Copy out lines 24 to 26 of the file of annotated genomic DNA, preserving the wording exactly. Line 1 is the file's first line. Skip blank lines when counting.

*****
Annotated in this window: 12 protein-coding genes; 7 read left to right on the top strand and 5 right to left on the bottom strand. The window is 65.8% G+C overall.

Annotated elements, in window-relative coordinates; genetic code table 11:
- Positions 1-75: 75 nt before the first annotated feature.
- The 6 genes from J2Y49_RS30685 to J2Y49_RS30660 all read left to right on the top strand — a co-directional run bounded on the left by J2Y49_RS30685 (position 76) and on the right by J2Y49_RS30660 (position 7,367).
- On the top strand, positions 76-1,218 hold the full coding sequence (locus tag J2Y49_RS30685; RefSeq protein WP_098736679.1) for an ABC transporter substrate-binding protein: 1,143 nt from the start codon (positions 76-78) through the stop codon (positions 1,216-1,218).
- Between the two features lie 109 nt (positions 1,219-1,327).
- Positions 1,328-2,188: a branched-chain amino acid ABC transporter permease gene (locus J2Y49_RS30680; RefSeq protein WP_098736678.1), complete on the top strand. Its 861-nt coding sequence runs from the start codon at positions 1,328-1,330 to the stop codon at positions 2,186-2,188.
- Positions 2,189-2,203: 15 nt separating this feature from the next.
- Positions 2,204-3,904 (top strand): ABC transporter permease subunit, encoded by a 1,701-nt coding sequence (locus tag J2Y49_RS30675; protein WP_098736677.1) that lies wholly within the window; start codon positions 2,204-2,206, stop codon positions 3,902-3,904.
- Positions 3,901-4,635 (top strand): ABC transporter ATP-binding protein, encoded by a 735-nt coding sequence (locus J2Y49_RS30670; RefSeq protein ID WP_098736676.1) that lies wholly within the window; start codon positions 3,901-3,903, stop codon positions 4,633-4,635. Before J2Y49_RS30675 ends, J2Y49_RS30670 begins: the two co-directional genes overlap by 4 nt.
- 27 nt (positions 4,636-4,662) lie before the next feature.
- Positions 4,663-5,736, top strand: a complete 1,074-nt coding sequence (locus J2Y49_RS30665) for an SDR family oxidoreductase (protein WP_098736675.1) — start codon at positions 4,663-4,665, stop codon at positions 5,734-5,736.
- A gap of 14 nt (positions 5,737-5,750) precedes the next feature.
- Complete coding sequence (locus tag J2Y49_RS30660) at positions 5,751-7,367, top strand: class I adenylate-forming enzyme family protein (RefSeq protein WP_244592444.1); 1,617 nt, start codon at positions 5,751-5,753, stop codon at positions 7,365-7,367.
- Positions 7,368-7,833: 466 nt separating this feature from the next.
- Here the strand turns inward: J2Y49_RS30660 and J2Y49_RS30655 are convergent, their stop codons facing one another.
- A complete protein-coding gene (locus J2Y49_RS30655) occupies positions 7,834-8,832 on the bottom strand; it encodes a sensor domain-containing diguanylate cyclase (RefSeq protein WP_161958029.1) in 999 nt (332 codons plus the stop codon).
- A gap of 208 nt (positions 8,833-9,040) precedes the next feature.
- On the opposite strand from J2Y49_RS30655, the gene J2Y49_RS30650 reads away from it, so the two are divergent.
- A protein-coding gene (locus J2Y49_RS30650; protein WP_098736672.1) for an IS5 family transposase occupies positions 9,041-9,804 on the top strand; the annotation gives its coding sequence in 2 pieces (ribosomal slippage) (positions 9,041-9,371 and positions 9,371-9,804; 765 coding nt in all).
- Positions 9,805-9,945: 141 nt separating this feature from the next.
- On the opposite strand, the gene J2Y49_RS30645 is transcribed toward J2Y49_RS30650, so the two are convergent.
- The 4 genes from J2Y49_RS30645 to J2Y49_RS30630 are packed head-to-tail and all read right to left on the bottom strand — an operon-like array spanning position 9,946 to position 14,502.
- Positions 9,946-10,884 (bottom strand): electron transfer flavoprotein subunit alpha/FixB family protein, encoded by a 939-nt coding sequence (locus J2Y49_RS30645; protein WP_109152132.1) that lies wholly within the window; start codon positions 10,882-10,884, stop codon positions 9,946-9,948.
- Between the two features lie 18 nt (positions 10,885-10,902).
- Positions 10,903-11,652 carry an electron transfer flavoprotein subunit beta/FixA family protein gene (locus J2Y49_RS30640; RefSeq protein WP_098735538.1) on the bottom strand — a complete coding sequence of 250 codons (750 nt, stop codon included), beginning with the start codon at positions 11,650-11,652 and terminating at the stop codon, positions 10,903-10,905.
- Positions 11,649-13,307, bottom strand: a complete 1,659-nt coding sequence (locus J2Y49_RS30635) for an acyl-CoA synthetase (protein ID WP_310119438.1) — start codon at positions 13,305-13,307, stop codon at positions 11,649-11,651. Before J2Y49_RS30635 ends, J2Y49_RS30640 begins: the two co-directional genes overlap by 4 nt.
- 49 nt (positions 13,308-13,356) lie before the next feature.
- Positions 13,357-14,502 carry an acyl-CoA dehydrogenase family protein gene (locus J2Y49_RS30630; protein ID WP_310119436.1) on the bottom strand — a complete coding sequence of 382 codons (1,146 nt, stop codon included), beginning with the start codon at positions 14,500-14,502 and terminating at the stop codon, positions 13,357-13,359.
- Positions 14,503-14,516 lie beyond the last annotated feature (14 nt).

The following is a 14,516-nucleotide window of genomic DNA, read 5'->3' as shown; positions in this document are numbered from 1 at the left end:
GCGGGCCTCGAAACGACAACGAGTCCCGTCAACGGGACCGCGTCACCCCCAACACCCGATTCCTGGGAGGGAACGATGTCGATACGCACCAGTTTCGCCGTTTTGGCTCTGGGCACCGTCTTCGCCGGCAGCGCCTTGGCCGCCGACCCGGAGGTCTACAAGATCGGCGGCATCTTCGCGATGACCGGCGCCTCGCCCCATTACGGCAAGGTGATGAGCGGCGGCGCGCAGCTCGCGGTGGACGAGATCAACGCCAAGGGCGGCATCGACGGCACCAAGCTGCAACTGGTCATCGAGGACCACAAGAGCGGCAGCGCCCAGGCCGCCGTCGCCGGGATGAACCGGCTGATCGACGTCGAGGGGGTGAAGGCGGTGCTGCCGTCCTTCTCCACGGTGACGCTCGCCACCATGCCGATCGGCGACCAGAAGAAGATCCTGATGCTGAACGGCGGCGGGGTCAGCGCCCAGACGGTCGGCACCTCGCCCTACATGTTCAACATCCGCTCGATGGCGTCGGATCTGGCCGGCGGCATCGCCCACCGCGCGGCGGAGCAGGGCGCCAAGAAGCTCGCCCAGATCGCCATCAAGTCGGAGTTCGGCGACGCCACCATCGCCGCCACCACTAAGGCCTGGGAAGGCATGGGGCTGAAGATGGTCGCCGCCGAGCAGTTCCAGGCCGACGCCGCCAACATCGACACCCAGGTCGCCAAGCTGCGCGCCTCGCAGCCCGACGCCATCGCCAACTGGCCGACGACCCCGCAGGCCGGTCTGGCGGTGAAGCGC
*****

- Positions 9,946-10,884 (bottom strand): electron transfer flavoprotein subunit alpha/FixB family protein, encoded by a 939-nt coding sequence (locus J2Y49_RS30645; protein WP_109152132.1) that lies wholly within the window; start codon positions 10,882-10,884, stop codon positions 9,946-9,948.
- Between the two features lie 18 nt (positions 10,885-10,902).
- Positions 10,903-11,652 carry an electron transfer flavoprotein subunit beta/FixA family protein gene (locus J2Y49_RS30640; RefSeq protein WP_098735538.1) on the bottom strand — a complete coding sequence of 250 codons (750 nt, stop codon included), beginning with the start codon at positions 11,650-11,652 and terminating at the stop codon, positions 10,903-10,905.